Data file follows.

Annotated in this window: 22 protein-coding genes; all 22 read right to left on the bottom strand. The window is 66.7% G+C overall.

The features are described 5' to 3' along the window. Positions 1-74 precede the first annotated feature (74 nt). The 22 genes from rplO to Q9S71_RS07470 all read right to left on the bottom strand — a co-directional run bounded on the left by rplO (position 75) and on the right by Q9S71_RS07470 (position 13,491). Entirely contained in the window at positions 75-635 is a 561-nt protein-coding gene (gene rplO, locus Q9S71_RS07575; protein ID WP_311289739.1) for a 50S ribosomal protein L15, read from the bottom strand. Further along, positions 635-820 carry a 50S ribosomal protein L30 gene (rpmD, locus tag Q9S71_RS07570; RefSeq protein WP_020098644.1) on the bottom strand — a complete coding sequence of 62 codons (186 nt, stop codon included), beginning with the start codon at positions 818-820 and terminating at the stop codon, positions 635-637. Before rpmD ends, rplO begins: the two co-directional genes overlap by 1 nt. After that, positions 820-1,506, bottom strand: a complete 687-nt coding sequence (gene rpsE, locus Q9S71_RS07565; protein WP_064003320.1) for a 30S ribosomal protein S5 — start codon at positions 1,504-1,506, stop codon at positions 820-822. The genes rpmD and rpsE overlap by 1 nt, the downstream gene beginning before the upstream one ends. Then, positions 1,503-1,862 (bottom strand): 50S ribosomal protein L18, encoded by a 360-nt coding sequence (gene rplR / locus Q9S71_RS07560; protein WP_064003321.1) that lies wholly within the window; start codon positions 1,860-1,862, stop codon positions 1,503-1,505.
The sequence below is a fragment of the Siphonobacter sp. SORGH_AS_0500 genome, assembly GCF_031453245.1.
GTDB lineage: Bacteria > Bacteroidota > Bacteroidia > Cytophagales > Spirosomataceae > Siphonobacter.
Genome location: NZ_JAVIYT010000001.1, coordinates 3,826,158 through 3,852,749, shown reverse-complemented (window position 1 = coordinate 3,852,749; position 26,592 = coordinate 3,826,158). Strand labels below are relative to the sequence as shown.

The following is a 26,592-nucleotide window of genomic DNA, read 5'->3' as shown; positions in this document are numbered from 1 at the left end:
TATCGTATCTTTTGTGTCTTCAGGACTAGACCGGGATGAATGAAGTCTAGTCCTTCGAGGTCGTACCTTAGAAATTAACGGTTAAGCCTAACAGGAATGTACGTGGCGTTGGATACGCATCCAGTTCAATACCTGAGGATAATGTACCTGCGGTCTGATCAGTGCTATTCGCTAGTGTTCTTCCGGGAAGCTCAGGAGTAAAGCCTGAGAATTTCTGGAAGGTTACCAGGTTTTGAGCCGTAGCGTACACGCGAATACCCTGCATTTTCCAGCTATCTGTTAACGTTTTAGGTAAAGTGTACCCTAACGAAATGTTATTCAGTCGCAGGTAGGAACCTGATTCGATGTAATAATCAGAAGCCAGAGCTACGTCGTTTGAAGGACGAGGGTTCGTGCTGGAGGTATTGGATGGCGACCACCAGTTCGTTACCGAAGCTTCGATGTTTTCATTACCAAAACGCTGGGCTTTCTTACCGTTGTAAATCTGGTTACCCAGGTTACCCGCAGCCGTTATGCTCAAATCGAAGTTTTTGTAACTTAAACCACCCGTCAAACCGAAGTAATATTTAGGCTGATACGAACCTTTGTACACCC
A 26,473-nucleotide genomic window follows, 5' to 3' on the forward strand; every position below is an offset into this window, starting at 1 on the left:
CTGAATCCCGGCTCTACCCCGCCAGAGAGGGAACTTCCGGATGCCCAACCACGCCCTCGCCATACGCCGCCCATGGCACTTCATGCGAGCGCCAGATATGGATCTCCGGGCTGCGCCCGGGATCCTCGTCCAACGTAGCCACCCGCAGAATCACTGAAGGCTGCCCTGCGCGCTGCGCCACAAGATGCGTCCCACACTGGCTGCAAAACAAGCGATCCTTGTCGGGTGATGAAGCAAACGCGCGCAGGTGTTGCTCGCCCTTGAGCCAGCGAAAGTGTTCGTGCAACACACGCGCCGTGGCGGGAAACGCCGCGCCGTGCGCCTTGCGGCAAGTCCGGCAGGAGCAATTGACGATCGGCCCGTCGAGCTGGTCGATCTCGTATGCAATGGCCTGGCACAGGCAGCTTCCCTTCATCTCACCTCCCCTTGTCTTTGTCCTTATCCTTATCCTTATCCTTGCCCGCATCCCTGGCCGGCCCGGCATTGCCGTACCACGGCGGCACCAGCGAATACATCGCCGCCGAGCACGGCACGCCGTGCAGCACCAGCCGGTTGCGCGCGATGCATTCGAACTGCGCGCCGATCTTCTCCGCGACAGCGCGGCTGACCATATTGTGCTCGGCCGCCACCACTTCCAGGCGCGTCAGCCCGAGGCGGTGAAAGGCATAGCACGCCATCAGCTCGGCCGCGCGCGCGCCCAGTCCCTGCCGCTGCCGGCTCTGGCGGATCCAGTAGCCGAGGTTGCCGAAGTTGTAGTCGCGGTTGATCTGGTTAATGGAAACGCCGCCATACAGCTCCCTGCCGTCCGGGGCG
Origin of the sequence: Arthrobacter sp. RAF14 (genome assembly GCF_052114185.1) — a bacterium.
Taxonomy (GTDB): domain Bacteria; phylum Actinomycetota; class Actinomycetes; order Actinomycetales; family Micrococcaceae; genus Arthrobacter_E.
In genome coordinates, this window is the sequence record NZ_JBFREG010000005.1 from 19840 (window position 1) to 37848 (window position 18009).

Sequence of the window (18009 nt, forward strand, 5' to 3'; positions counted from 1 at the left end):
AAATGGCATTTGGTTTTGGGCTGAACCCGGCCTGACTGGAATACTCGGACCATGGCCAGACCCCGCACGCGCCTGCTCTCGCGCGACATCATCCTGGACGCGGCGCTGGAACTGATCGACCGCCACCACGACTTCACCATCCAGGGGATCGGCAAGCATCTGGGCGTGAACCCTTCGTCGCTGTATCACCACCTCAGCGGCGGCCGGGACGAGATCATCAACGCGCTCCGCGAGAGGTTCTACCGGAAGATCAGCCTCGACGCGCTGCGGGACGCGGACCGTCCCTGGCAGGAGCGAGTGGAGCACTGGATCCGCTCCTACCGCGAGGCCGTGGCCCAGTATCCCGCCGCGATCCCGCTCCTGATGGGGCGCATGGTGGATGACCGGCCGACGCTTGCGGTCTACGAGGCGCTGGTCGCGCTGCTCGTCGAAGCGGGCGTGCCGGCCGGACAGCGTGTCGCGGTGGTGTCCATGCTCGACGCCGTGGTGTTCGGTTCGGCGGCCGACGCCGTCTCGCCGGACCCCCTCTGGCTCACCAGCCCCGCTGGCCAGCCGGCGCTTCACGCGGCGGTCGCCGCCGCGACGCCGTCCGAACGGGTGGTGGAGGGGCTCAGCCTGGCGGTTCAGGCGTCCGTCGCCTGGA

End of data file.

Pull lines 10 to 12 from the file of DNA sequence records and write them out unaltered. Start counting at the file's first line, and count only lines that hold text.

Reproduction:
Origin of the sequence: Arthrobacter sp. RAF14 (genome assembly GCF_052114185.1) — a bacterium.
Taxonomy (GTDB): domain Bacteria; phylum Actinomycetota; class Actinomycetes; order Actinomycetales; family Micrococcaceae; genus Arthrobacter_E.
In genome coordinates, this window is the sequence record NZ_JBFREG010000005.1 from 19840 (window position 1) to 37848 (window position 18009).